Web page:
So, for a tiny little amount -- literally, I think they were $75 a piece -- I bought these things. And I said to this young man, "This is totally cool. I mean, it's cool that you're raising money for this business, but I'm buying these things because I think you could probably be a well-known artist, and this is my investment, but I would never put a cent into your company." 

So, I have in my office -- I think David might have seen these -- these cereal boxes. They look really nice. They're super cool-looking. Obama O's and Cap'n McCain. And on the top of it, it says, "A product of AirBed and Breakfast."

Thank you.

So. You know that old line, the country song, it's like, "You got the coal mine and I got the shaft?" I didn't want to say his name to tip it, but it's a fellow named Joe Gebbia, who is now, I don't know, what, the 41st richest person in the world. So, Joe got the billion-dollar company that's going to go public next year, but I have my cereal, man!

[...]

Gardner: Alright. Of all six companies that we covered this week, that's the only one that you couldn't have invested in that remains a private company. If it ever does come public, we'll certainly take a hard look at it for Stock Advisor or Rule Breakers. Perhaps one day, Airbnb will be in the Supernova universe. But as of now, it's un-investible. Although, Dan, it sounds to me like he did have a shot that he ended up not taking. Well, thank you again to Dan Pink!

As we prepare to close, one reflection back on some of the stories we heard, I heard that theme, that lesson, of trying to get the big things right. And I really appreciated how a few of my storytellers underlined that. I think that, even though I didn't come in with that on my mind, that's maybe the takeaway lesson for this week. 

A lot of times, especially if you're a Rule Breaker investor, you have more of a venture capital mentality, you want to ask yourself, what's the big stuff of our time? What are the big total addressable markets and the interesting technologies? You don't have to get all the details right. Sometimes, you don't even have to get the timing right. But, if you get some of those bigger-picture things right, I think we heard loud and clear a few different times this week, that can be really lucrative. So, there's a thought for you.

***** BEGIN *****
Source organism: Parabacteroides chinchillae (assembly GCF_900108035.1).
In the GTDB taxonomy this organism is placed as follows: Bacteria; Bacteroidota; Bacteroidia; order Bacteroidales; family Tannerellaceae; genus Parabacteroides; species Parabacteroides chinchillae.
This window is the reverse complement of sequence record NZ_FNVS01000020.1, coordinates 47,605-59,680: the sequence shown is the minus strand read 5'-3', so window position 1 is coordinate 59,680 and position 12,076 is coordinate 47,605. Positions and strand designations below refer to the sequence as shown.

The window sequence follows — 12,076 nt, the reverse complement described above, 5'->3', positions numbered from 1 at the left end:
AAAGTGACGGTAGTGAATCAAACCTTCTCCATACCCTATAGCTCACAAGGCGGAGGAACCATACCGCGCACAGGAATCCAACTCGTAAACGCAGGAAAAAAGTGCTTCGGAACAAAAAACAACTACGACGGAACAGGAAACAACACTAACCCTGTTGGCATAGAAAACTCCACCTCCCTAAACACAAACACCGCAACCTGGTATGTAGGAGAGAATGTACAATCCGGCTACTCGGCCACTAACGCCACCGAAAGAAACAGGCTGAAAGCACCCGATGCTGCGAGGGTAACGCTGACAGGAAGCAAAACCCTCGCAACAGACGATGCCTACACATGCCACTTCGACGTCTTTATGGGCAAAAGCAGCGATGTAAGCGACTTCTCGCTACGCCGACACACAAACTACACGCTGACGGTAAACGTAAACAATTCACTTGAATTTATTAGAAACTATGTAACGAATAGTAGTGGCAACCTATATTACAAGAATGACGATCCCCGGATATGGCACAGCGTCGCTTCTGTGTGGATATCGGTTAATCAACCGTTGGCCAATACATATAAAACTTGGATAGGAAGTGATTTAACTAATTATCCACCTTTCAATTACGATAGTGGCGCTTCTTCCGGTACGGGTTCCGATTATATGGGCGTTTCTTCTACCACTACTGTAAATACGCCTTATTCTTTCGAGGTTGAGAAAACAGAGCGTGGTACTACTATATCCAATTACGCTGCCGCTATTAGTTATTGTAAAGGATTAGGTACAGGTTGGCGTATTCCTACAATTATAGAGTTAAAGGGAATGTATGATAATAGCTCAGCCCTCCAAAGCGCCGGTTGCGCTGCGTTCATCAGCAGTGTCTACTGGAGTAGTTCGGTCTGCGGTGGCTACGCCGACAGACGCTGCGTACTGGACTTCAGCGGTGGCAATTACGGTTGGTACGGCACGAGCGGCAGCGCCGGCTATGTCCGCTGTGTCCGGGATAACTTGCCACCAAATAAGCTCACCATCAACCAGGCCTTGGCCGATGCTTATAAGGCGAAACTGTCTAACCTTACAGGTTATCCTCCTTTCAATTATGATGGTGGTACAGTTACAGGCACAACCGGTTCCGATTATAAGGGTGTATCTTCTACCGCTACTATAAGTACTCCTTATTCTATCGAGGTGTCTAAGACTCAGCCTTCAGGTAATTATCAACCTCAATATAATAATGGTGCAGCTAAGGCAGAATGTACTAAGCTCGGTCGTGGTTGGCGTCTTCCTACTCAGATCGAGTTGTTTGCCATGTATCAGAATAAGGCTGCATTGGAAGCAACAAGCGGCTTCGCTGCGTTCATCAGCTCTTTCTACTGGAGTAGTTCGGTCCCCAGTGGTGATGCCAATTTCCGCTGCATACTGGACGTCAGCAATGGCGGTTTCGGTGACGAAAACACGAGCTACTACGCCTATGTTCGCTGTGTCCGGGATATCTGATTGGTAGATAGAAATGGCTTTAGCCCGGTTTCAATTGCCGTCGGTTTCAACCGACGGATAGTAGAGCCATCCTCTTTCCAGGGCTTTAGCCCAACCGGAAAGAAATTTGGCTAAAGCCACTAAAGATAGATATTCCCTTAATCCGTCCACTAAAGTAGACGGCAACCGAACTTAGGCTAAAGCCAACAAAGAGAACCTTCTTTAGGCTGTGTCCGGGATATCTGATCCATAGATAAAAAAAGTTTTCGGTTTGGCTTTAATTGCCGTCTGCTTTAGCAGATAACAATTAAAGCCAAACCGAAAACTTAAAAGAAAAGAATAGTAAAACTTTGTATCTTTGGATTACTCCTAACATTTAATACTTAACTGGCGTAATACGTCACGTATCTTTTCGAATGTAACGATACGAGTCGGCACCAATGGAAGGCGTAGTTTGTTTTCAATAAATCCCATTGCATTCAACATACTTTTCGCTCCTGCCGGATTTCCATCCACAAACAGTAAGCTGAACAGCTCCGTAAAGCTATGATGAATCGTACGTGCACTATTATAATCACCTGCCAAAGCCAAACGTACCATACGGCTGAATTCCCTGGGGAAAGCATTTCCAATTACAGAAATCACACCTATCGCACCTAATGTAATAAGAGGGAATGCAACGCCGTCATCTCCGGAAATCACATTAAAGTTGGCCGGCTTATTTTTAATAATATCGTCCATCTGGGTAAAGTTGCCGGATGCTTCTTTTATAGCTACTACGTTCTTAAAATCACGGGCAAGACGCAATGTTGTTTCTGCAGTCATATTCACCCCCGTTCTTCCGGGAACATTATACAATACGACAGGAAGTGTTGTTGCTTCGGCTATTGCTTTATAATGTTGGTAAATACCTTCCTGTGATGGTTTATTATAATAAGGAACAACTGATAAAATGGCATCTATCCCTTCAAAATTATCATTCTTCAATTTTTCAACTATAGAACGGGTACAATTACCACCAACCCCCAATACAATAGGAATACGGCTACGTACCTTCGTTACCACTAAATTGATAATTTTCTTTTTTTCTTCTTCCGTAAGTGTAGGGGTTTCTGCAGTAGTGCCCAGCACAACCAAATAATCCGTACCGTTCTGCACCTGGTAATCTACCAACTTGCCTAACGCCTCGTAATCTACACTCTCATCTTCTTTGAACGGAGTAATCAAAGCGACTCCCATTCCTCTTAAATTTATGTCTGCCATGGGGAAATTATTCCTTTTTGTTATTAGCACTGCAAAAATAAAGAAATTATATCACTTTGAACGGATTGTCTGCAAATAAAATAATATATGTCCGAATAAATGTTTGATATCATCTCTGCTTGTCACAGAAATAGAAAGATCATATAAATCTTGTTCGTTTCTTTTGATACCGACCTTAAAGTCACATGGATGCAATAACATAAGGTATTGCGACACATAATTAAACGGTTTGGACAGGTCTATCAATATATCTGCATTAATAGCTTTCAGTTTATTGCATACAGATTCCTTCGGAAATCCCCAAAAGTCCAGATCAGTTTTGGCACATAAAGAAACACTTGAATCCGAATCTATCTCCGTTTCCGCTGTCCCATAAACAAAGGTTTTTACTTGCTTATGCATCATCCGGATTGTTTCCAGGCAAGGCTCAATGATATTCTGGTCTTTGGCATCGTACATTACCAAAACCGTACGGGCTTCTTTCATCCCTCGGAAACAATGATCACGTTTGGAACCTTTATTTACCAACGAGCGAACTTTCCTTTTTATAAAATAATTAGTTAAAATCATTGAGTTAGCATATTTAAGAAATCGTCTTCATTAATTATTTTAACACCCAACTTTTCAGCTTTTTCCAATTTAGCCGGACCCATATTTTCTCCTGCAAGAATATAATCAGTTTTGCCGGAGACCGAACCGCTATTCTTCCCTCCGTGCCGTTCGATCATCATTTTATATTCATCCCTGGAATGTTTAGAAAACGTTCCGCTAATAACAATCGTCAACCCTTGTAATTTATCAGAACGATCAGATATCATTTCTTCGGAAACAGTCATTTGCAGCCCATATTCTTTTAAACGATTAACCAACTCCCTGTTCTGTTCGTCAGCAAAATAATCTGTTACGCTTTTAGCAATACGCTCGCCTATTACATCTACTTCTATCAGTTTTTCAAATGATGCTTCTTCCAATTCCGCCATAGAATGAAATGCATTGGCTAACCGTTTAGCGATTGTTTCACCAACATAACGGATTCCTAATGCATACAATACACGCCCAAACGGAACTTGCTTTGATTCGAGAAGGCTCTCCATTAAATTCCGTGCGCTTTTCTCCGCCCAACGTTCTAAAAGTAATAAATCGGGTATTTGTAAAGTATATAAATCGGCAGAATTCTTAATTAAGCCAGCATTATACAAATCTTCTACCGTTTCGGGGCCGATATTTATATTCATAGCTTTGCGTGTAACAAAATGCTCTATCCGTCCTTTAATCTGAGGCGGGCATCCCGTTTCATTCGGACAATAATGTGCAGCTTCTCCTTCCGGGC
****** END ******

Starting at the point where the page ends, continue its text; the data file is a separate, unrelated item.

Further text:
Two notes to close. First of all, a reminder. Mister Rogers, Fred Rogers, his brush with The Motley Fool, is our weekend extra, coming to you for Rule Breaker Investing this weekend. I also recommend, again, maybe you want to go see that documentary, I hope it's in a local theater, Won't You Be My Neighbor, this weekend. I'm going to try to get over there. Big Fred Rogers fan. That's note No. 1.

Note No. 2 is that next week, as I mentioned earlier, is the Market Cap Game Show, latest episode with Matt Argersinger. And, if you're a Dan Pink fan, you should know that the following weekend, we're going to run that entire interview with Dan for your pleasure. In the meantime, Fool on!

As always, people on this program may have interests in the stocks they talk about, and The Motley Fool may have formal recommendations for or against, so don't buy or sell stocks based solely on what you hear. Learn more about Rule Breaker Investing at rbi.fool.com.

John Mackey, CEO of Whole Foods Market, an Amazon subsidiary, is a member of The Motley Fool's board of directors. Brendan Mathews owns shares of Amazon, Facebook, and Salesforce.com. David Gardner owns shares of Amazon, Facebook, Walt Disney, and Zillow Group (A shares). Karl Thiel owns shares of Facebook and Nvidia. Matthew Argersinger owns shares of Amazon, Twitter, Walt Disney, and Zillow Group (A shares) and has the following options: short September 2018 $55 puts on Axon Enterprise and long January 2019 $15 calls on Twitter. Rick Munarriz owns shares of Axon Enterprise, Twitter, and Walt Disney. The Motley Fool owns shares of and recommends Amazon, Axon Enterprise, Facebook, Nvidia, Salesforce.com, Twitter, Walt Disney, and Zillow Group (A shares). The Motley Fool recommends Five Below. The Motley Fool has a disclosure policy.